Jeremy Paxman has told the Leveson Inquiry the then editor of the Daily Mirror Piers Morgan told him how mobile phones could be hacked.
The Newsnight presenter said today the conversation took place during a lunch with “a dozen or so” people at the Trinity Mirror Group offices in 2002. Ulrika Jonsson, businessman Philip Green and Sir Victor Blank – then chairman of TMG – also attended.
Paxman said the editor warned him to change the security code on his voicemail service after “teasing” Jonsson over her relationship with football manager Sven-Goran Eriksson.
He told the inquiry: “Morgan said, teasing Ulrika, that he knew what had happened in conversations between her and Sven-Goran Eriksson, and he went in to this mock Swedish accent.
“Now I don’t know whether he was repeating a conversation that he had heard or he was imaging this conversation. In fact to be fair to him I think we should accept both possibilities.”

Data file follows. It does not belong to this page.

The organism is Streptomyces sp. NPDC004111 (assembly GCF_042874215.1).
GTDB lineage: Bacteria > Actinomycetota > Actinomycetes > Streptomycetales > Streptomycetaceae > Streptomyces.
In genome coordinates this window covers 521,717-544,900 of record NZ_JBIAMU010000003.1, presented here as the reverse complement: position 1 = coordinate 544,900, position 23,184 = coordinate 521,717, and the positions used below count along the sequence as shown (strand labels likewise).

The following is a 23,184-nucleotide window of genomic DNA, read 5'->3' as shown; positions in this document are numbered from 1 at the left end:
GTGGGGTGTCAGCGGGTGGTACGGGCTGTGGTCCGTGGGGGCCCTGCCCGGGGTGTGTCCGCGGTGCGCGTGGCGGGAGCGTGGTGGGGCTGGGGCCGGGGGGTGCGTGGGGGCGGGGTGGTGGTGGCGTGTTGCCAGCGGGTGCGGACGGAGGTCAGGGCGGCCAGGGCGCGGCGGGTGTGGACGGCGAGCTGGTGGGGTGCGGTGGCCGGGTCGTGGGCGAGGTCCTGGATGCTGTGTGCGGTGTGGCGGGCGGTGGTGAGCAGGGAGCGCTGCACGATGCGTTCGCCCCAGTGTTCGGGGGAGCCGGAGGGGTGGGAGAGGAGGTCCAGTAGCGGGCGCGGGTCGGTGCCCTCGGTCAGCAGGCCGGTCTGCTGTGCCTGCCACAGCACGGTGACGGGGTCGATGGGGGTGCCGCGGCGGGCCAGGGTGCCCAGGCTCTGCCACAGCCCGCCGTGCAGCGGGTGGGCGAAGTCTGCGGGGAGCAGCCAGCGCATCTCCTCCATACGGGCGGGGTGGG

He added: “It was a rather bad parody. I was quite struck by it. I didn’t know that sort of thing went on.”
He added: “He then turned to me and said, ‘Have you got a mobile phone?’ and I said, ‘Yes’, and he said, ‘Have you got a security setting on the message bit of it?’ I don’t think it was called voicemail in those days. I didn’t know what he was talking about and he explained that the way to get access to peoples messages was to go to the factory default setting and press either 0000 or 1234 and that if you didn’t put on your own code his words, ‘You’re a fool’.
“I didn’t like the atmosphere. I can’t be specific about how anyone reacted but it struck me as close to bullying, frankly, to be teasing someone about private messages. I didn’t like it.”
Paxman went on to tell the inquiry he found it easier not to have politicians as personal friends and said he only took them to lunch “three or four times” a year. He agreed that the relationship between politicians and the press was symbiotic – comparing it to “ticks and sheep”.
He told Lord Justice Leveson politicians seek “to tell us how to lead our lives” while journalists hold them to account.
He added: “If you were to say to me is there some great textbook or manual that prescribes what the function of journalism is, I could not point you at anything. It is a collective ambition, perhaps, of those of us who are in this estate. That’s how we justify our existence.”